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it's the rent board or the mayor's office of disability or ethics or elections, we don't see in much detail. so i wonder if you could just take one of those a year and give us more details on a smaller department? >> so our full work plan which underlies these dozen bullet points that you saw, it is almost 300 lines of projects and audits which touch all departments and then some of them touch selected departments that work together on something and some of them are distributed amongst all departments. so i don't want to leave you with the impression that what i've just articulated in three minutes is the full complement. it's not. there's lots and lots and lots of work. the full work plan that we
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publish, there'll be a report that contains the information at the highest information, and then a schedule at the back that lists the top 50 or 60 in terms of hours that are going to be performed through the year. you're on the list to receive every audit and performance update and scorecard change and everything else that we issue, so i think a lot of the content that you're seeking is actually remitted in the reporting that we're doing? we wouldn't necessarily be talking about it here just because of the time limitations you experience. and related to the overall schedule, too, i mean having worked with this committee for a number of years, my observation is six times a year was challenging. every other month was challenging or member attendance and quorums, so again what we were seeking with this proposed schedule that's in your packet was trying to
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reduce the scheduling challenge a little bit, organize the presentations so that the time blocks are -- you're experiencing, again, a full bond presentation program once a year, a liaison report on the opposite end of the clock, and the other things are scheduled in when mode allows. and it seemed like that would be reasonable in terms of, you know, what you can accomplish during the year? maybe try it for the first couple of months of this schedule and see if you feel like the content of the report in your august meeting and act a -- october meeting is too high. and in the past, we asked the bond presentation managers to limit their number of slides, and also the material in their presentation. today, we went long, but also, we can stop at a certain time. >> so i'm sorry, but i have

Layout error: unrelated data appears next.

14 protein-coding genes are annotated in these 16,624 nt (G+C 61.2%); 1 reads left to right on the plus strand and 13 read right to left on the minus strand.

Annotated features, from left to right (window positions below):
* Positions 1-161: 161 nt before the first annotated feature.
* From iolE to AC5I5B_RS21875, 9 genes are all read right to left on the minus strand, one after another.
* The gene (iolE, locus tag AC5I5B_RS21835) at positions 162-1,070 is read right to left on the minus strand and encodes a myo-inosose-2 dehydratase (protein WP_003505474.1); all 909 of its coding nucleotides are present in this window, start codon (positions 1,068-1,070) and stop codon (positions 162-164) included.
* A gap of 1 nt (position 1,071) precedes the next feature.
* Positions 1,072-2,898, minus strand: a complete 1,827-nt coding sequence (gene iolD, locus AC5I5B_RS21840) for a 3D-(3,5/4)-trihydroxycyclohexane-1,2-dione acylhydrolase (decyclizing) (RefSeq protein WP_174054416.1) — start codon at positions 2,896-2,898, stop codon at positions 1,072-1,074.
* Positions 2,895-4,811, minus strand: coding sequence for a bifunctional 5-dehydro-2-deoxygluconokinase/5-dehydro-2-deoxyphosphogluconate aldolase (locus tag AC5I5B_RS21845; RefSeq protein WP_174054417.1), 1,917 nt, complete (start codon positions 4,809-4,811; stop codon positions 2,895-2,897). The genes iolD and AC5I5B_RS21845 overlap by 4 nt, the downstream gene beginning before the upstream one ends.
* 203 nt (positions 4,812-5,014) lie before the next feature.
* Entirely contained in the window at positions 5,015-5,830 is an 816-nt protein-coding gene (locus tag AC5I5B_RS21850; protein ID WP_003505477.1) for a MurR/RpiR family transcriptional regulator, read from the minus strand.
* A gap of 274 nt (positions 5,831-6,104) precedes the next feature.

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another meeting i have to get to. sorry. >> any other comments? >> i was just going to follow up on scheduling difficulties. it sounds like that's been an issue in the past. >> yeah. okay. seeing no public comment -- >> they went home. >> we're adjourned.
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>> everything is done in-house. i think it is done. i have always been passionate
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about gelato. every single slaver has its own recipe. we have our own -- we move on from there. so you have every time a unique experience because that slaver is the flavored we want to make. union street is unique because of the neighbors and the location itself. the people that live around here i love to see when the street is full of people. it is a little bit of italy that is happening around you can walk around and enjoy shopping with gelato in your hand. this is the move we are happy to provide to the people. i always love union street because it's not like another commercial street where you have big chains. here you have the neighbors. there is a lot of stories and the neighborhoods are essential. people have -- they enjoy having
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their daily or weekly gelato. i love this street itself. >> we created a move of an area where we will be visiting. we want to make sure that the area has the gelato that you like. what we give back as a shop owner is creating an ambient lifestyle. if you do it in your area and if you like it, then you can do it on the streets you like.. >> neighborhood in san francisco are also diverse and fascist as the people that inhabitable them we're in north beach about supervisor peskin will give us a tour and introduce is to what